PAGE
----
Callozostron carlottae Kuekenthal , 1909, Kuekenthal, 1909

Cairns, Stephen D., 2018, Deep-Water Octocorals (Cnidaria, Anthozoa) from the Galapagos and Cocos Islands. Part 1: Suborder Calcaxonia, ZooKeys 729, pp. 1-46: 2

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scientific name

Callozostron carlottae Kuekenthal , 1909


Callozostron carlottae Kuekenthal, 1909   Figures 3h, 4

Callozostron carlottae   Kükenthal 1909: 49-50; 1912: 334-336, pl. 22, figs 14-17, text-figs 43-47. Not: Bayer 1996: 159-161, figs 7-10 (but includes a complete synonymy); Cairns 2016: 27.

Material examined.

Nautilus NA064-77-01-A, 1 branch, 1.82° C, CDRS, and SEM stubs 2376-2378, NMNH.


Four specimens (?syntypes) are included in the original description. Their deposition is unknown.

Type locality.

Antarctica (between 60-90°E), 3397 m depth (Gauss German South Polar Expedition of 1901-1903).


Galápagos: east of Fernandina, 3381 m depth. Elsewhere: Antarctica, 3397 m depth.


Although only one incomplete colony is available (Figure 3h), it appears to be unbranched and 9 cm in length. Its polyps are arranged in whorls of six or seven (Figure 4a), about five whorls occurring per cm branch length; the whorl diameter is about 4 mm, including the marginal spines. The polyps are short and cylindrical (Figures 4b-d), only about 1.2-1.4 mm in height, not counting the marginal spines, which can be up to twice as long as the polyp. The actual body wall is relatively short (about 0.5 mm), the opercular scales making up the remaining length of the polyp.

The body wall scales (Figures 4f-i) are arranged in eight irregular longitudinal rows, the two distal marginal and submarginal body wall scales being quite different from the lower four or five tiers of scales, the latter (Figure 4f) being roughly elliptical to rectangular in shape, quite thin, and often having a slightly lobate distal margin. The body wall scales are slightly curved to fit the circumference of the polyp and are highly imbricate. Their outer face is perfectly smooth, their inner face covered with sparse small tubercles. There are eight marginal and usually eight submarginal scales. The marginal scales (Figures 4g, i) have a rectangular to trapezoidal base that is up to 0.6 mm in width, capped by a slender (0.1 mm in diameter basally, but attenuating to a point distally) elongate (up to 2.2 mm in length) spine, the spinose part thus contributing 75-80% of the length of the sclerite. The spine is smooth but itself covered with very small (about 15 µm in length) spines. The submarginal scales (Figure 4h) may be as large as the marginal scales, but some are only about half as long (0.75-0.90 mm in length, see below). The eight operculars (Figures 4b, e) are arranged in two alternating quartets of four, an inner quartet and an outer, the lateral edges of the outer operculars overlapping those of the inner. The opercular scales are isosceles triangular in shape with a pointed (not spinose) tip, and having a longitudinally concave, perfectly smooth outer surface and a sparsely tuberculate inner surface. They are slightly curved about 45°in order to fold over the polyp to form the operculum. The operculars are 0.7-1.0 mm in height, with a L:W of 1.9-2.6. The marginal and submarginal scales that are aligned with the four inner opercular scales are usually both large in size, whereas the submarginals associated with the outer opercular scales are often much smaller (see above) and may even be absent. The coenenchymal scales (Figure 4j) are irregular in shape but usually elongate, up to 0.65 in greater length. Like most of the other scales, they have a smooth outer surface and a sparsely tubercular inner surface, and are quite thin, and easily broken.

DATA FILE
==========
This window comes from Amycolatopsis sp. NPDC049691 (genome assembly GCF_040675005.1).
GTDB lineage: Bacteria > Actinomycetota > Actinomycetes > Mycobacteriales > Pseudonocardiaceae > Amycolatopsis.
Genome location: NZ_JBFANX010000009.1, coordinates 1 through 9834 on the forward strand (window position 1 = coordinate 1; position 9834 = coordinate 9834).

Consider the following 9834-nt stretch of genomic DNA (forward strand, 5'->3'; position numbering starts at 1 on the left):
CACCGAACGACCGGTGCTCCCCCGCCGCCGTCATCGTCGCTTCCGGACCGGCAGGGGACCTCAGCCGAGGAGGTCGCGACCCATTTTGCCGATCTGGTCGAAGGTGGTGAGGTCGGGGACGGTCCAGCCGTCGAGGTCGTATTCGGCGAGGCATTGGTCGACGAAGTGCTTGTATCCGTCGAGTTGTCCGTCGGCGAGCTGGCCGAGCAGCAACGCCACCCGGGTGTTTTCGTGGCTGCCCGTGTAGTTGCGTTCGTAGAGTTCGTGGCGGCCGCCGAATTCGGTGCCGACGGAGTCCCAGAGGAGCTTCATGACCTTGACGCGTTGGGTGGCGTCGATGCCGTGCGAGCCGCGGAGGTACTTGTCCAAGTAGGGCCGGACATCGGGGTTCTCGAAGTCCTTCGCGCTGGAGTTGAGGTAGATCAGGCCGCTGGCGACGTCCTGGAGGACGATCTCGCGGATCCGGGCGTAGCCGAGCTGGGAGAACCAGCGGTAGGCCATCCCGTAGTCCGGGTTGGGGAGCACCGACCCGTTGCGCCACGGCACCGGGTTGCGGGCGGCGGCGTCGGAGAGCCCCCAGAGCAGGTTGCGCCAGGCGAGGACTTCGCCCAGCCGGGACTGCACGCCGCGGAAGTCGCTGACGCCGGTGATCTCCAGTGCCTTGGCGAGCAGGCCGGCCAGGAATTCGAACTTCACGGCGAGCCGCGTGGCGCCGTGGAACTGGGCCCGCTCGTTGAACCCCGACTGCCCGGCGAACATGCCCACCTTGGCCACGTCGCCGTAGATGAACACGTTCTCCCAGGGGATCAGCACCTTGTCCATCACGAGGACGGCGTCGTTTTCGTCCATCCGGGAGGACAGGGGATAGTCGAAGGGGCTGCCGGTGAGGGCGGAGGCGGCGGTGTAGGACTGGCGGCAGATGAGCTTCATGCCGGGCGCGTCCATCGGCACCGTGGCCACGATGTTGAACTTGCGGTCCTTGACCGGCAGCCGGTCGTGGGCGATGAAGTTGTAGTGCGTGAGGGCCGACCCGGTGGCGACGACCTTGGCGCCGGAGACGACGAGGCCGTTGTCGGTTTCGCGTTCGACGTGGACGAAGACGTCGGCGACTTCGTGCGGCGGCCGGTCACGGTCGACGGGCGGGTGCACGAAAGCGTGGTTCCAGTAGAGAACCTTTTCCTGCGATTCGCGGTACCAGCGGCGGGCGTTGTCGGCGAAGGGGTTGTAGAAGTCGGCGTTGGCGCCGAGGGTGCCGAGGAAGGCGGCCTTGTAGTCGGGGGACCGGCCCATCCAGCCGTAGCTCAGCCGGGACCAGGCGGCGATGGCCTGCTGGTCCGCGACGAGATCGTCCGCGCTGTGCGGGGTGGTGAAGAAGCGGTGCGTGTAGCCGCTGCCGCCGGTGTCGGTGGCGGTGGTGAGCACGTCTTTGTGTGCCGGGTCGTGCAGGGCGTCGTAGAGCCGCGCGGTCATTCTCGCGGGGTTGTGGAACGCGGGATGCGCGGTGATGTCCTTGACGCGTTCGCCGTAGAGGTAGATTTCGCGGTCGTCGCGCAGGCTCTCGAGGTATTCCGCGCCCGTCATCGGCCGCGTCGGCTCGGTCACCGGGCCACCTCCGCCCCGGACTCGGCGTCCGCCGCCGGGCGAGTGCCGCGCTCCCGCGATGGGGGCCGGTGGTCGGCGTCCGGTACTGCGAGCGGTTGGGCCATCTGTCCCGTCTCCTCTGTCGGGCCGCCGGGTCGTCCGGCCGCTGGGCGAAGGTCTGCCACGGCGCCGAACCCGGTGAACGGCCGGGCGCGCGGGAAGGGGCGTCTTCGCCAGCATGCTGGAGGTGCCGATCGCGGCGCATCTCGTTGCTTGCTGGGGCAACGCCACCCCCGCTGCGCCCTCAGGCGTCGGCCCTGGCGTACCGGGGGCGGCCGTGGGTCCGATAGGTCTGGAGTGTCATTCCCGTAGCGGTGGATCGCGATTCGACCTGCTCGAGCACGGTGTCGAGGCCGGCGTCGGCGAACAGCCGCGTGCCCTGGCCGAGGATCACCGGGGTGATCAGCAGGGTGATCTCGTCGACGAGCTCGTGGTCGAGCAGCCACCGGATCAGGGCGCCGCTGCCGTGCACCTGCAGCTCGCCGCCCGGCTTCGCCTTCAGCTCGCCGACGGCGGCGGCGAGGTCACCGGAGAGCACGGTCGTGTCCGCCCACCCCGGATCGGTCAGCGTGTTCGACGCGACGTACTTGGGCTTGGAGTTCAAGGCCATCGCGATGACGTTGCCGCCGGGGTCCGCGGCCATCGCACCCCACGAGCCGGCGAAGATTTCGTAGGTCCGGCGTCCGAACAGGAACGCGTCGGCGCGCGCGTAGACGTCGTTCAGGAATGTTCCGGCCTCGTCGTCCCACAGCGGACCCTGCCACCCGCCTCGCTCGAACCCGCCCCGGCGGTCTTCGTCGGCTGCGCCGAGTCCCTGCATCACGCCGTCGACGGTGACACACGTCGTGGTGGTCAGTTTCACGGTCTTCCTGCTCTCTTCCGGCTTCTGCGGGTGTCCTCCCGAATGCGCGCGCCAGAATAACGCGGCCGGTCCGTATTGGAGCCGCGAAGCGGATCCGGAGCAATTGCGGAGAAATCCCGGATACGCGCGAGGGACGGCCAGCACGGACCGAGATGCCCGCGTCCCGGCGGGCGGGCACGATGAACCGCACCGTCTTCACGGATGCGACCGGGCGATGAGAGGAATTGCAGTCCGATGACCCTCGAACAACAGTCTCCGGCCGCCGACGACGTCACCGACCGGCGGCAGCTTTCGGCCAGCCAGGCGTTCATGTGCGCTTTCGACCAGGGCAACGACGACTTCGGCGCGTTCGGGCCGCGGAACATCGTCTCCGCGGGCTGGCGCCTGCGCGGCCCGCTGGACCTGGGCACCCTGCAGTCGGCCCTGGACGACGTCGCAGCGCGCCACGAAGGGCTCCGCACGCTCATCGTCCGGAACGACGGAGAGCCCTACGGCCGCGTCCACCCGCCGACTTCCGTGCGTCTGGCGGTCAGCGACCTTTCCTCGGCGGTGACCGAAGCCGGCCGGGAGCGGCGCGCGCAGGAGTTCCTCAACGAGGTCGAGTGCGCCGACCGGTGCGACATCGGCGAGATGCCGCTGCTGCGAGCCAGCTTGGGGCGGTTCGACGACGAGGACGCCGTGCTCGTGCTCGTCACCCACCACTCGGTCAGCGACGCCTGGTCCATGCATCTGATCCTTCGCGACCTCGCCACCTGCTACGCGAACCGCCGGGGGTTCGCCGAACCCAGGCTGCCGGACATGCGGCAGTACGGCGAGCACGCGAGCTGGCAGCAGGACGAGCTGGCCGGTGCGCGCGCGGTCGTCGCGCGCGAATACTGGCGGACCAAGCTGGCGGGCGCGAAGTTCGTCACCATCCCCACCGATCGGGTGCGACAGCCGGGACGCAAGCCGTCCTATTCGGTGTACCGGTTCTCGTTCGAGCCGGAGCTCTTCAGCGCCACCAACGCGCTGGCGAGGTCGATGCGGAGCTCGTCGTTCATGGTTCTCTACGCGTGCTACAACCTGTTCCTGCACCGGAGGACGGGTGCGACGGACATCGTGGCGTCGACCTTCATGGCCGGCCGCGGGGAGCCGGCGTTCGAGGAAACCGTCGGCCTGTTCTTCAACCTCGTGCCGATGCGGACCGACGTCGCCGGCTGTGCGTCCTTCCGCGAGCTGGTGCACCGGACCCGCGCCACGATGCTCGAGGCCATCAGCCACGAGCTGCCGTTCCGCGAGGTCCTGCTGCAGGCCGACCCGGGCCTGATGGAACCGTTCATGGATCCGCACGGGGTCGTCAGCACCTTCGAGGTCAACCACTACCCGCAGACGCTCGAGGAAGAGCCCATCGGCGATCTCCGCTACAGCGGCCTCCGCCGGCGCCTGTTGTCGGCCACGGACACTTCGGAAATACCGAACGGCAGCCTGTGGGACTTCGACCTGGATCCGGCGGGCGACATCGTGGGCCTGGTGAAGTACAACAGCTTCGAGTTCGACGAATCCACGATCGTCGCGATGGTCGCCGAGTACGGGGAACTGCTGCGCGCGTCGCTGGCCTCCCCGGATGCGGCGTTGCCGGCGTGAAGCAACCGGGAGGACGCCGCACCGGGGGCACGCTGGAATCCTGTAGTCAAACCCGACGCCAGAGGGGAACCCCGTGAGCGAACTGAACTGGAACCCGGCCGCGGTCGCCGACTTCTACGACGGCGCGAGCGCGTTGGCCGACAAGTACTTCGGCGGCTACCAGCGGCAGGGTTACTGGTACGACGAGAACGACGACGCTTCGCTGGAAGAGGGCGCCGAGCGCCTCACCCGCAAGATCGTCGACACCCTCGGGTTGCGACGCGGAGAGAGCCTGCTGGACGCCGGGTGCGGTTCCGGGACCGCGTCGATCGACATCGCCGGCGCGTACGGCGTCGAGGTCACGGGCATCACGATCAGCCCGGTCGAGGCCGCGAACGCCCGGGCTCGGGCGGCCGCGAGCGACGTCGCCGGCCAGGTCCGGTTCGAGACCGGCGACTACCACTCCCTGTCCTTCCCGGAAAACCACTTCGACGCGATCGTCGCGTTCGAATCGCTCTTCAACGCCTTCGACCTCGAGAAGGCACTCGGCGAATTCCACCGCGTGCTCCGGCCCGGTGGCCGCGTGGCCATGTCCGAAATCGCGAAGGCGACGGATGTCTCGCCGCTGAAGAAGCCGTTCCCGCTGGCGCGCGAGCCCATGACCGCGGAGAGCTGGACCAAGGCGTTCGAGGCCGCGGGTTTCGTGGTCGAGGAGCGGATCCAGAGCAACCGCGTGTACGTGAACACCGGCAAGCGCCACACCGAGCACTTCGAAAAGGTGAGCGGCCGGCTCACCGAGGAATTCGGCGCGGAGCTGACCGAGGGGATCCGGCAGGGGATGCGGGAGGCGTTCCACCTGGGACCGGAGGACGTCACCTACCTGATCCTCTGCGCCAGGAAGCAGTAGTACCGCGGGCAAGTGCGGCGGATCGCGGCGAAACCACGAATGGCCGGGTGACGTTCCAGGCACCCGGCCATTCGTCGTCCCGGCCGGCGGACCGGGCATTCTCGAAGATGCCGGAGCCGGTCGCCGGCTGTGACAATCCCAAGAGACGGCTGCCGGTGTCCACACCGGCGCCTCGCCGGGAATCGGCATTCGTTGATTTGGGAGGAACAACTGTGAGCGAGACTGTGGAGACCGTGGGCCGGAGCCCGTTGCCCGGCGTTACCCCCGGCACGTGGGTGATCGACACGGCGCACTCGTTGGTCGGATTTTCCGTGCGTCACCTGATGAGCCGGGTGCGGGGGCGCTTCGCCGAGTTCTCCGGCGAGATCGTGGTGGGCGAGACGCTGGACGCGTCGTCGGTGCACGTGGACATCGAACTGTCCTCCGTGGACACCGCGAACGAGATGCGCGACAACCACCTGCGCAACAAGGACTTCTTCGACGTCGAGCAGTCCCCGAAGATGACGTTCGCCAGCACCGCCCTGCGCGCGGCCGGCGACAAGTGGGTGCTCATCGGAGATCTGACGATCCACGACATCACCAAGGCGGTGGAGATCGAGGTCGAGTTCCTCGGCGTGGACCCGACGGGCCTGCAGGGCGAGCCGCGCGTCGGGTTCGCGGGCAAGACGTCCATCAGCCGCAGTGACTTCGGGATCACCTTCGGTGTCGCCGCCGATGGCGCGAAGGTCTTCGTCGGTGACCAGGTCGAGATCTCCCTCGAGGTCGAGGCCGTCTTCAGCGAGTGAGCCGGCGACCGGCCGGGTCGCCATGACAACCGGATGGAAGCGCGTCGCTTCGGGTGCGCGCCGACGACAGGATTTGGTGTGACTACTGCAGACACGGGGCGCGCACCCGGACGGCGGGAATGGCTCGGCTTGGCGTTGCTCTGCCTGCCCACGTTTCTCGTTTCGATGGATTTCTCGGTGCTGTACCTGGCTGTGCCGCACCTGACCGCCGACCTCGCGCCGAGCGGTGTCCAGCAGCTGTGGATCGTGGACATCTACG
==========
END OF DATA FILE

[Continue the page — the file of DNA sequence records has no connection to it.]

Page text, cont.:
Despite the long distance between the Antarctic type locality and the Galápagos, this specimen is identified as C. carlottae   , but it does differ in several points from the original description. The Galápagos specimen has larger polyps, and thus larger opercular and marginal spines, those of the Antarctic syntypes being only 0.6 mm and 0.8 mm in length, respectively. And the Antarctic syntypes have eight or nine polyps per whorl, whereas the Galápagos specimen has only six or seven. Otherwise, the two specimens are remarkably similar, the Galápagos specimen even showing the dimorphic-sized submarginal spines ( Kükenthal 1912: fig. 43). The specimens reported by Bayer as C. carlottae   are not considered conspecific, based on a difference in the size and number of rows of submarginal spines (see Cairns 2016), as well as having differently shaped marginal spines and thicker granular body wall scales.


This is the first report of this species subsequent to its original description, and was collected at virtually the same depth.